The Fed Pauses
- The Fed talks tough, but pauses rate increases
- Tight financial conditions persist
- Measures of growth and inflation are declining
- Recession still an open question
The Federal Reserve’s Open Market Committee met on September 20 and voted to keep its target for overnight rates in a range of 5.25–5.50%. Their release and statements following their action made it clear that additional rate increases are still possible if inflation does not continue to decline toward their target of 2%. Of course, the Fed must talk “tough” in such circumstances because if markets were to assume that this tightening cycle was over, they would preemptively discount a future rate cut and undermine some of the effectiveness of the anti-inflationary rate increases the Fed has put in place. “Moral suasion,” or what the Fed says they are doing, is a tool they use right along with actual market interventions. All things considered, we are probably nearing the end of one of the most dramatic tightening cycles in Fed history.
And it really isn’t over yet. The Fed’s balance sheet moves get less publicity than its rate hikes and are not as well understood, but they are just as impactful in tightening financial conditions. At its meeting, the FOMC also voted to continue allowing $95 billion in bond investments held on its balance sheet to “run off.” During its response to COVID, the Fed had purchased trillions of dollars in bonds, including both Treasuries and mortgage-backed bonds. It did this using new dollars that it essentially created “out of thin air,” thereby expanding the money supply and holding down interest rates. In doing so, it expanded its balance sheet from $3.8 trillion to almost $9 trillion. The money supply expanded by a similar amount. During the more recent tightening cycle, that process has been in reverse. The Fed is not selling the bonds it holds, it is simply not reinvesting $95 billion in bonds that mature each month. In so doing, it is shrinking the money supply by an equal amount. Raising rates increases the cost of liquidity (or cash) available to the economy; shrinking the Fed balance sheet reduces the amount of liquidity available. Indeed, the money supply as measured by M2 has declined by over $800 billion since the end of 2021.
Both the increase in interest rates and the contraction of the money supply are intended to dampen demand and put the brakes on inflation. It is difficult, perhaps impossible, to do this without also dampening economic growth. In past contractions, this has also involved an increase in the unemployment rate. So far during this cycle, the economy has shown few signs of contraction. Real GDP expanded at an annualized rate of 2.1% in the second quarter of 2023, and unemployment remains low. However, Fed actions impact the economy only after significant lags in time.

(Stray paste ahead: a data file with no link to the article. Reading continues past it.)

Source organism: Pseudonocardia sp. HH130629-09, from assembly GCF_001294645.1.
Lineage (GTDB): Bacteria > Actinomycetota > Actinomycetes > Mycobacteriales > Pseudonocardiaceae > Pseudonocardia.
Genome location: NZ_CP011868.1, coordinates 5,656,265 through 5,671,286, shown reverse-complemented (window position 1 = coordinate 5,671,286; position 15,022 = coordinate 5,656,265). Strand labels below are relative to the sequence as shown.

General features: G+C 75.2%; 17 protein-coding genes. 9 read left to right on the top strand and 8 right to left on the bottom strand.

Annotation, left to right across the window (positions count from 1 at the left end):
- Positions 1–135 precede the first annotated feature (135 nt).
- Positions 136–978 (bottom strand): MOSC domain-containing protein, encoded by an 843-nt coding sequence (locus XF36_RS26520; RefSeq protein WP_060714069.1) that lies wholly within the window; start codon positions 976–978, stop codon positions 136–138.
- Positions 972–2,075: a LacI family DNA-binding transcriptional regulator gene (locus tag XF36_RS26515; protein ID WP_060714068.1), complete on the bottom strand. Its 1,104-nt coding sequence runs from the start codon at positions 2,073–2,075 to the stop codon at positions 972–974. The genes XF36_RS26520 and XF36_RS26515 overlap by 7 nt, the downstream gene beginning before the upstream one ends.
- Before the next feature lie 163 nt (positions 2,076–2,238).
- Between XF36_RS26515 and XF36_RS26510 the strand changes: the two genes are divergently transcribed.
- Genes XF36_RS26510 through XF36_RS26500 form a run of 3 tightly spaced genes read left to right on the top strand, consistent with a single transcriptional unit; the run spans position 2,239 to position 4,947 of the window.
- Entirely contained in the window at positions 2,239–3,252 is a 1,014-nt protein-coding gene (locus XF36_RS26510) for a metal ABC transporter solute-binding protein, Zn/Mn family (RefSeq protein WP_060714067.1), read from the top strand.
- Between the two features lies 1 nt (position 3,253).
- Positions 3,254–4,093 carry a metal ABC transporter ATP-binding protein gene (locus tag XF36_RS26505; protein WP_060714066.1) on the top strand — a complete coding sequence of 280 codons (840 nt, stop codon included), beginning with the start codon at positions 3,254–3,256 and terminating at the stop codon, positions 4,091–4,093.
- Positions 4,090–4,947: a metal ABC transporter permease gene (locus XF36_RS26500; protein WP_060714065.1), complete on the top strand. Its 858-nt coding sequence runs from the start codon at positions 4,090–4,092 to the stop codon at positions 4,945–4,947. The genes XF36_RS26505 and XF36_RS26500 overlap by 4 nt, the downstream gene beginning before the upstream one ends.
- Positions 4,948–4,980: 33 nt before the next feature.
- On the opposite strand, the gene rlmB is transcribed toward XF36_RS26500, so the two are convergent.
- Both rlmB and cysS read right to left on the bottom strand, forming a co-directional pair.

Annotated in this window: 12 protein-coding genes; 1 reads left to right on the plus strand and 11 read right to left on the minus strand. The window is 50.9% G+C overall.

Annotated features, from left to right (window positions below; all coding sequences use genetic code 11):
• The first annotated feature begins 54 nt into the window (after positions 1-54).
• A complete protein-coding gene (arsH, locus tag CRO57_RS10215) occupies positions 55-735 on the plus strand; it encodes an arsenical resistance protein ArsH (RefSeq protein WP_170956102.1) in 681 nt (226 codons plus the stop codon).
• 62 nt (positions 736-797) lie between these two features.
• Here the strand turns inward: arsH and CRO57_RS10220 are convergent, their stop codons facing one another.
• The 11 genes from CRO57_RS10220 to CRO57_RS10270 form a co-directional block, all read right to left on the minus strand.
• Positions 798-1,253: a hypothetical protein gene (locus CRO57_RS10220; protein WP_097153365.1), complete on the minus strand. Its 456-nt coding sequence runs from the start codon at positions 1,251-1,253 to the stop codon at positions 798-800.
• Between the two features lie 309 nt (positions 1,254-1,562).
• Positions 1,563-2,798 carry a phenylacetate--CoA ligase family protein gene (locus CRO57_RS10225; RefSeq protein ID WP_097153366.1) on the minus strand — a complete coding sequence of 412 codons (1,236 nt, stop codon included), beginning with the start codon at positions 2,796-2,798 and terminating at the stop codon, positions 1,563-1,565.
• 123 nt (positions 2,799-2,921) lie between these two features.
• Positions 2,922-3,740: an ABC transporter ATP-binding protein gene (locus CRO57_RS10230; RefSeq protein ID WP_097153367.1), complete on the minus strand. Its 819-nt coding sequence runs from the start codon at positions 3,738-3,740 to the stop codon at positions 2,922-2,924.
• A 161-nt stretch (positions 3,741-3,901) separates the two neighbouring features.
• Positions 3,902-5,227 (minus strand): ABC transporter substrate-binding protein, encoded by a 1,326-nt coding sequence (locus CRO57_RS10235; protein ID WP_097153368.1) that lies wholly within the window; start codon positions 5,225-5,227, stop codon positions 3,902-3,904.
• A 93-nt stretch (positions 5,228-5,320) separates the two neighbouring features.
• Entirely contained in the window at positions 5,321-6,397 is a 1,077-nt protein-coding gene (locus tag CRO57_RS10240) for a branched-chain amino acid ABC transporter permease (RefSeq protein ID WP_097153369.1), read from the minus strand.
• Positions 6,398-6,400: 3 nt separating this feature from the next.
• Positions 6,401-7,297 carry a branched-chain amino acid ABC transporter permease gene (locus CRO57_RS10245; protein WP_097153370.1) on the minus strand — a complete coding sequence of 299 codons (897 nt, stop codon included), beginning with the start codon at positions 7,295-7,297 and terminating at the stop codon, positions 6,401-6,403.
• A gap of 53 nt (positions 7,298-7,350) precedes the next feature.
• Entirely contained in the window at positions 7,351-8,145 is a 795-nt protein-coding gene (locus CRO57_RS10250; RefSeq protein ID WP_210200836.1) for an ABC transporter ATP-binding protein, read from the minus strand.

Economists estimate that a Fed rate increase may not fully impact measures of growth and inflation until 12–24 months have elapsed from the date of the increase. In that case, our economy is only just beginning to respond to the initial increases which began in March of 2022. Furthermore, the simultaneous contraction of the money supply should magnify the effect of rising rates on the economy and on inflation. Much of the cure that has been administered has yet to show up in the patient’s vital signs.
Two indicators of recession that have proven reliable in the past, an inverted yield curve and a decline in the Leading Economic Index, are both still signaling “recession ahead.” We are not pessimistic; in fact, we are impressed by the US economy’s resilience thus far. However, prudence requires that investors and business leaders remain vigilant to the possibility of recession in 2024.
One of the reasons the US economy has remained so resilient in spite of eleven rate increases in sixteen months is because consumers and businesses were able to save much of the economic stimulus used to counter the economic impact of COVID. In the immediate aftermath of COVID, the personal savings rate exploded to over 33%. It currently stands at 3.5%, well below its longer-term average of 7–9%. At the same time, revolving credit and credit card balances have increased by over $100 billion. The largesse of stimulus has burned off, and some part of our ongoing consumption is being charged to our credit cards. The US consumer, the prime mover in this economy, may be running out of gas.
Other developments that could increase the drag on growth include the end of Emergency Childcare Assistance on September 30. This assistance was part of the overall COVID stimulus package, and its end will impact as many as 3.2 million children and their parents. The very next day, student loan payments that had been suspended will resume. Strikes at domestic auto manufacturers, a possible government shutdown, and increasing gas prices do nothing to improve the growth outlook.
- +187,000 jobs in August
- Unemployment at 3.8%
Payrolls rose 187,000 in August, and unemployment ticked up to 3.8%, not much higher than where it has been since March of last year. The monthly payroll additions have been coming down, and the June and July numbers were revised meaningfully lower with the latest release. The number of open job positions has also been declining. The number of openings per unemployed person is now approximately 1.4; it had been well over 2 in the immediate aftermath of re-opening. The cost increases for wages and benefits are moderating, which should help in the battle against inflation.
The “soft landing” scenario described by many analysts sees monetary tightening impacting job openings without significantly increasing unemployment. Current data suggests we may well be on such a path. However, it should be acknowledged that unemployment lags significantly behind changes in the direction of economic growth. It is not a certainty that we will get through this tightening cycle without an increase in unemployment.
- All items CPI at 3.7% in August, up from June & July
- Core CPI at 4.3% and falling
- Fed still seeking 2.0% inflation